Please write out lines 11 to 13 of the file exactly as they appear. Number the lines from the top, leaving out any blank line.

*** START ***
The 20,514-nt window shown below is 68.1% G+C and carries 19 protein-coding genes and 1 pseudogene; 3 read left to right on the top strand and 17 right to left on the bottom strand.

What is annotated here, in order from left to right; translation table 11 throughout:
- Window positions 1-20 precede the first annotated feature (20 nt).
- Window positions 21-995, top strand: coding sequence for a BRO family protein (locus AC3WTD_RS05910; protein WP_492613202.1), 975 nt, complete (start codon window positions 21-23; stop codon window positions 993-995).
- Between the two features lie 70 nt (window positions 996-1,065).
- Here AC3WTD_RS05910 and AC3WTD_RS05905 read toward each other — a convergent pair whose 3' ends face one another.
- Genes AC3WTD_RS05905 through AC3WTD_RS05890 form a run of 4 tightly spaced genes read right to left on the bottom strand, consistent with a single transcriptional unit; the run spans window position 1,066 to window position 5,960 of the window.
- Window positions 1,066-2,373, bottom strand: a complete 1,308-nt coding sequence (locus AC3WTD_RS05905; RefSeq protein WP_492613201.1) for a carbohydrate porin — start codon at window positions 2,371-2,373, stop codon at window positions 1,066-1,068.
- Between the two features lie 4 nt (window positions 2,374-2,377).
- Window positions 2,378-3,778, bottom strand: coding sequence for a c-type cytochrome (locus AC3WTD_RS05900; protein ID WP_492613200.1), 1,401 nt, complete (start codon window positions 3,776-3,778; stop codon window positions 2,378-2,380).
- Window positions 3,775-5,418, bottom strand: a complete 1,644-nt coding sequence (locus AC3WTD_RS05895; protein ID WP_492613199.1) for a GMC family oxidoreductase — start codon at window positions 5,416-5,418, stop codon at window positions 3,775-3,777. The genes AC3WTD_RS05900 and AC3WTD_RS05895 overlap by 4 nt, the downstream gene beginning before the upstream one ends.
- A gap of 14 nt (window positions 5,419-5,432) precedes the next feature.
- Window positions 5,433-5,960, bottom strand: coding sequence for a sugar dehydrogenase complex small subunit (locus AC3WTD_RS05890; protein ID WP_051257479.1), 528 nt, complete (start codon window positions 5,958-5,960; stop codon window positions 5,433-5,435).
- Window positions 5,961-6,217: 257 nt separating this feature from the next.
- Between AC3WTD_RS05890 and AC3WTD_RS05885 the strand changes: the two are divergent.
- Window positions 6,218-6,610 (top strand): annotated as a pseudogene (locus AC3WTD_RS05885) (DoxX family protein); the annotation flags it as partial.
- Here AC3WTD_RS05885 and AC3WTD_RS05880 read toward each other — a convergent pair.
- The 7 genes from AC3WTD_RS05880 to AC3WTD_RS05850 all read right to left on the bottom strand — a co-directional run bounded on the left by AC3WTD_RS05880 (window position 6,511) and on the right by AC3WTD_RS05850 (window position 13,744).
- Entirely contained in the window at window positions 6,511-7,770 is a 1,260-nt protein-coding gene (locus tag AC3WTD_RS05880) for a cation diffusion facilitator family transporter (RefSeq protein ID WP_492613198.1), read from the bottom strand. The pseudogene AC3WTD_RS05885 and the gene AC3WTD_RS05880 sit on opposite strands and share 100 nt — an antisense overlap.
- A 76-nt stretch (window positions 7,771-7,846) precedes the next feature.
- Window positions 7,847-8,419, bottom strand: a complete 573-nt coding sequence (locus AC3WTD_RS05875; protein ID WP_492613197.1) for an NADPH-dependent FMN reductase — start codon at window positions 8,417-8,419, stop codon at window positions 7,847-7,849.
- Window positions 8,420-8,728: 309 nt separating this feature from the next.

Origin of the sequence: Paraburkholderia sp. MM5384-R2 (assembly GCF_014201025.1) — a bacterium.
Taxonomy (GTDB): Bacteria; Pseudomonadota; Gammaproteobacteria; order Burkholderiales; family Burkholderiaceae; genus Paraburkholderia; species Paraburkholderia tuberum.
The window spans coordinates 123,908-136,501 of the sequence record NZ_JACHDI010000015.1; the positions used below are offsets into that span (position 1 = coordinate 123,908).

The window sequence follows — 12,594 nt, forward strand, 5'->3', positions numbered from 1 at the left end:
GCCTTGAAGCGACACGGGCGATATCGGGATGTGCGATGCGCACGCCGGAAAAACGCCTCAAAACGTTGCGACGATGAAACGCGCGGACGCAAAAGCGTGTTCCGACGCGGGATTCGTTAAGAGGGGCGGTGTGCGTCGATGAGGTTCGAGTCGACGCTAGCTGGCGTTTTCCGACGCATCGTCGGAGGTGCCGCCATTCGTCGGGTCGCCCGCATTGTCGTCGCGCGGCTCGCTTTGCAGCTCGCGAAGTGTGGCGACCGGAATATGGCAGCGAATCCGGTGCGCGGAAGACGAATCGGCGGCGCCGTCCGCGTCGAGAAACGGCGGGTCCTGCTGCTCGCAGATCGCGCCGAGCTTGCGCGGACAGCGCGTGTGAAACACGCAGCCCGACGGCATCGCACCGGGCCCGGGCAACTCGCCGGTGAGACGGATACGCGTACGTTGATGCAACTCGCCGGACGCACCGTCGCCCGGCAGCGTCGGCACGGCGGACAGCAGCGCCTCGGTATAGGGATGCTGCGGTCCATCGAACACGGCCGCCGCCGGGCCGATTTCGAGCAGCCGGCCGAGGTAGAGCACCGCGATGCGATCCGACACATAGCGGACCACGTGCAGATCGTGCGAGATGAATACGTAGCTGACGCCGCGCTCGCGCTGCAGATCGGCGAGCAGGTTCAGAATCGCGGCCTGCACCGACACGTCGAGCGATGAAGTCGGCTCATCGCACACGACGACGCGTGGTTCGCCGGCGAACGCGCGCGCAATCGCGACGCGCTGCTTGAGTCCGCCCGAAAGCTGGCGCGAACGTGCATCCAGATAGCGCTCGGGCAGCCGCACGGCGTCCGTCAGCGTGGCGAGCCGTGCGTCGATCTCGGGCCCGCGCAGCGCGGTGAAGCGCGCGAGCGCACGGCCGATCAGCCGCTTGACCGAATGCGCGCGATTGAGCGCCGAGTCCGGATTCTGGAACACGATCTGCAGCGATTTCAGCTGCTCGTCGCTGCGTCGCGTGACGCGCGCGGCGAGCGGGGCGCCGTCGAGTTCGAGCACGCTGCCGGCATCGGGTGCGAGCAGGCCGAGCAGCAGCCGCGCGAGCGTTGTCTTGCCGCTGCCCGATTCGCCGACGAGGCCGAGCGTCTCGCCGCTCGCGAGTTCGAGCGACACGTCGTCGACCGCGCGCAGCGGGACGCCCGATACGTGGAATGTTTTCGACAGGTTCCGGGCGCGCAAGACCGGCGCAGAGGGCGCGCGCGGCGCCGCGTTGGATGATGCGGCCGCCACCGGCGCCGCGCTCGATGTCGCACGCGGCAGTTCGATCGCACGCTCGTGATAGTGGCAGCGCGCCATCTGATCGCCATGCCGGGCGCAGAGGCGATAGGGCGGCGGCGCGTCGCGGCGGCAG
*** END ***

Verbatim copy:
- Window positions 3,775-5,418, bottom strand: a complete 1,644-nt coding sequence (locus AC3WTD_RS05895; protein ID WP_492613199.1) for a GMC family oxidoreductase — start codon at window positions 5,416-5,418, stop codon at window positions 3,775-3,777. The genes AC3WTD_RS05900 and AC3WTD_RS05895 overlap by 4 nt, the downstream gene beginning before the upstream one ends.
- A gap of 14 nt (window positions 5,419-5,432) precedes the next feature.
- Window positions 5,433-5,960, bottom strand: coding sequence for a sugar dehydrogenase complex small subunit (locus AC3WTD_RS05890; protein ID WP_051257479.1), 528 nt, complete (start codon window positions 5,958-5,960; stop codon window positions 5,433-5,435).